BLSA CEO’s Letter – 12 June 2022
POSTED ON: June 13, 2022 IN by Admin
By Busisiwe Mavuso
The challenge is to ensure all collaborators have sufficient capacity to engage and plan for joint action
We have responded well to some of the recent crises we have faced as a country. In response to numerous challenges – Covid-19 perhaps above them all – we have pulled together, particularly government and business.
The Solidarity Fund brought together people from public and private sectors, government and business, to rapidly raise funds to fight Covid and deploy them most effectively. Business, through a rapidly assembled voluntary forum, Business for South Africa, mobilised resources from the private sector and worked extensively with the Department of Health to support the vaccine rollout and much else. This worked because of the positive response and willingness to partner from government – it was a true partnership that brought the parties’ respective skills and resources together to ensure the most effective actions could be taken to confront the crisis.
The challenge, however, is to ensure all collaborators have sufficient capacity to engage and plan for such joint action. In the case of the KwaZulu-Natal floods, this is proving problematic.
Particularly at local government level, there is often a lack of capacity to assess the impact of a disaster and then to determine what assistance is needed. That is both the assistance that business can offer, but also that central government can offer.
The unspent R1bn emergency disaster relief fund that National Treasury put aside following the floods is a case in point. They remain unspent because Treasury has not received applications with the correct documentation from the provincial and municipal structures that need to spend the money. This reflects the capacity problem – local government structures are unable to assess the damage or plan for recovery.
Business similarly can work to rally resources and look to partner with government and civil society structures where they are needed. Increasingly, however, the challenge is to assess just what is needed. Through its operations and staff, business is on the ground and can directly assess damage and understand what interventions can be useful, but this is always limited to the areas in which businesses operate. Increasingly, resource support is needed for the first step, a comprehensive assessment of the damage and then a plan for repair and recovery that can be rapidly implemented.
In the KwaZulu-Natal floods example, estimates of the damage have differed dramatically, from R1bn to R50bn. Such a range indicates that an agreed assessment of the damage does not yet exist, nor does the plan to repair the damage. We should be aiming not just to repair the damage caused by the floods but to improve resilience to climate change to be able to handle more frequent extreme weather. There remains both immediate relief needed, with thousands still being accommodated in temporary structures, and then a longer-term plan.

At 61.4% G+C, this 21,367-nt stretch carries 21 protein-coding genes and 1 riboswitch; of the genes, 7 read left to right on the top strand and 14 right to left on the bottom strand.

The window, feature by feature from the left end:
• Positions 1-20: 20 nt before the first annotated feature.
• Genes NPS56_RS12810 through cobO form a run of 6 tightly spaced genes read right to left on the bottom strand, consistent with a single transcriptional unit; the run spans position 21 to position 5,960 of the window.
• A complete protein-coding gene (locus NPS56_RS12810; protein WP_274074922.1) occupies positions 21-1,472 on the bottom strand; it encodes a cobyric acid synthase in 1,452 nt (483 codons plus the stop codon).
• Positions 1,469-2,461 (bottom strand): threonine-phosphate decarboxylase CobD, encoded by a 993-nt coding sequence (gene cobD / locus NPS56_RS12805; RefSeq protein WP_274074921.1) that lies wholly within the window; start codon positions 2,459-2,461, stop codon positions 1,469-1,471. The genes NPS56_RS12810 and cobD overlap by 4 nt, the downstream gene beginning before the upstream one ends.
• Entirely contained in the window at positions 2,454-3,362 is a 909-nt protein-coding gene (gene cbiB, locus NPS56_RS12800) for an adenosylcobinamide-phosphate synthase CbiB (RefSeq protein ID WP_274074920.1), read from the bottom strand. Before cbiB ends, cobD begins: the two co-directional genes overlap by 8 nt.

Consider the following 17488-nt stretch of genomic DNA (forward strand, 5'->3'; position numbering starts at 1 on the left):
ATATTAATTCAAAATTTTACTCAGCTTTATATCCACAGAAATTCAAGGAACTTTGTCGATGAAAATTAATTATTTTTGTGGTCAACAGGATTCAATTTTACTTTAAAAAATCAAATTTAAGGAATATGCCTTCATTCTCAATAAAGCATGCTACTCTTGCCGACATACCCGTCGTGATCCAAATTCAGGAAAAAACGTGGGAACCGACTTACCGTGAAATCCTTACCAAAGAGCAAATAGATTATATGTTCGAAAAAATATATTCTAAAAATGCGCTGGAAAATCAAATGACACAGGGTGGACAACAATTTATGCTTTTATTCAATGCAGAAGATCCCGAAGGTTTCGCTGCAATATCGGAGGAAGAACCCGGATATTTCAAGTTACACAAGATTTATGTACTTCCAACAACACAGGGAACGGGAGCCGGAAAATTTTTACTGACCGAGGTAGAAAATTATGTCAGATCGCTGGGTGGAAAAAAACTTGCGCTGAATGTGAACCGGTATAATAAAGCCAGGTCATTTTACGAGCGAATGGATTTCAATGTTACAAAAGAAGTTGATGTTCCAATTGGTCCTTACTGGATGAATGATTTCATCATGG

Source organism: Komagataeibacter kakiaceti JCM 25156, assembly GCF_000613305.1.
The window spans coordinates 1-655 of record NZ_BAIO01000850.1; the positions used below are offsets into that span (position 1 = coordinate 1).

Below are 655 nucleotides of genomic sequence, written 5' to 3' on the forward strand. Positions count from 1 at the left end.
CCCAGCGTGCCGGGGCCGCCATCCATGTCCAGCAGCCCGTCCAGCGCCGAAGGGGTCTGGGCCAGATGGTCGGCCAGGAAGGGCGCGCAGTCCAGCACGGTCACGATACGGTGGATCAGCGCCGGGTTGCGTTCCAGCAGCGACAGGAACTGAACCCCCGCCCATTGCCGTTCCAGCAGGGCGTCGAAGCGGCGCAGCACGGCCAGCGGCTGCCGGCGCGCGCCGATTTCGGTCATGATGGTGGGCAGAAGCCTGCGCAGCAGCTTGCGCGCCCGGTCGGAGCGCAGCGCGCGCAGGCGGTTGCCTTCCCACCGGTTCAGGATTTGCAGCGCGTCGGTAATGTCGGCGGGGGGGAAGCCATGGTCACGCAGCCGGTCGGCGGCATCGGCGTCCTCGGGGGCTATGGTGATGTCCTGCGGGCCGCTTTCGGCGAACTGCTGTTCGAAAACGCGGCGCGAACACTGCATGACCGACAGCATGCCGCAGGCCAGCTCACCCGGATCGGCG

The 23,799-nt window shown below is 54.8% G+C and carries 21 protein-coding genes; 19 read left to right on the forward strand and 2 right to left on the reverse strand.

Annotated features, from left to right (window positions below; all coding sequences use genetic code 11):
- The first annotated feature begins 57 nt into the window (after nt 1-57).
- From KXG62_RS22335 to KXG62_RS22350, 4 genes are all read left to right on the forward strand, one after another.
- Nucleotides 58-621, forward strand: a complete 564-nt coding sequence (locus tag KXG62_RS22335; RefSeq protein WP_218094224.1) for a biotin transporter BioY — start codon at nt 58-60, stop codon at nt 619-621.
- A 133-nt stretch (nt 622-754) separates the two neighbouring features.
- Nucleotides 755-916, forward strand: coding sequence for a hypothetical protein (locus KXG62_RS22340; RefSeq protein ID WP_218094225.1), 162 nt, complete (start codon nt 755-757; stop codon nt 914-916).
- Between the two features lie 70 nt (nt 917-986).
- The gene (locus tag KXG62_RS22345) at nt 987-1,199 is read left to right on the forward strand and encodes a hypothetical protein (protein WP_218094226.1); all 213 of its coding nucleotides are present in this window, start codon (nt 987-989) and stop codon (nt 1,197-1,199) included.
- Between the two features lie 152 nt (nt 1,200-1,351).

There is now a concerted effort to build momentum to collaborate to bring relief and rebuild. We are determining how business can effectively support this. As is always the case, every disaster is unique and we learn new ways of engaging as we go. What doesn’t change, however, is the consistent willingness of organised business, and the many other businesses that often collaborate to tackle specific problems, to work with partners.
South Africa is facing a grey listing by the international money laundering watchdog, the Financial Action Task Force, unless it meets stipulated requirements by October. I write in Fin24 that being placed on the grey list means businesses as well as NGOs will have extra requirements to clarify sources of funding. South Africa’s reputation will also be battered as we’d be known as a money laundering destination and, given our reputation for corruption, that will drive investors to look elsewhere. South Africa’s distressed economy cannot afford any extra burdens on businesses and further investment deterrents.
The National Development Plan: Vision for 2030 is a brilliant policy document. It is credible because it is a purely evidence-based policy, free of any ideological influence. I write in Business Day that the failure to meet targets means we shouldn’t scrap it but the National Planning Commission needs to go back to each part of the plan and set new, realistic targets.
This is a weekly newsletter from BLSA CEO Busi Mavuso.
BLSA is a business organisation that believes in South Africa’s future and shares the values set out in the Constitution. In 2017, BLSA signed a contract with South Africa, committing business to playing its part in creating a South Africa of increasing prosperity for all by harnessing the resources and capabilities of business in partnership with government and civil society to deliver economic growth, transformation and inclusion.
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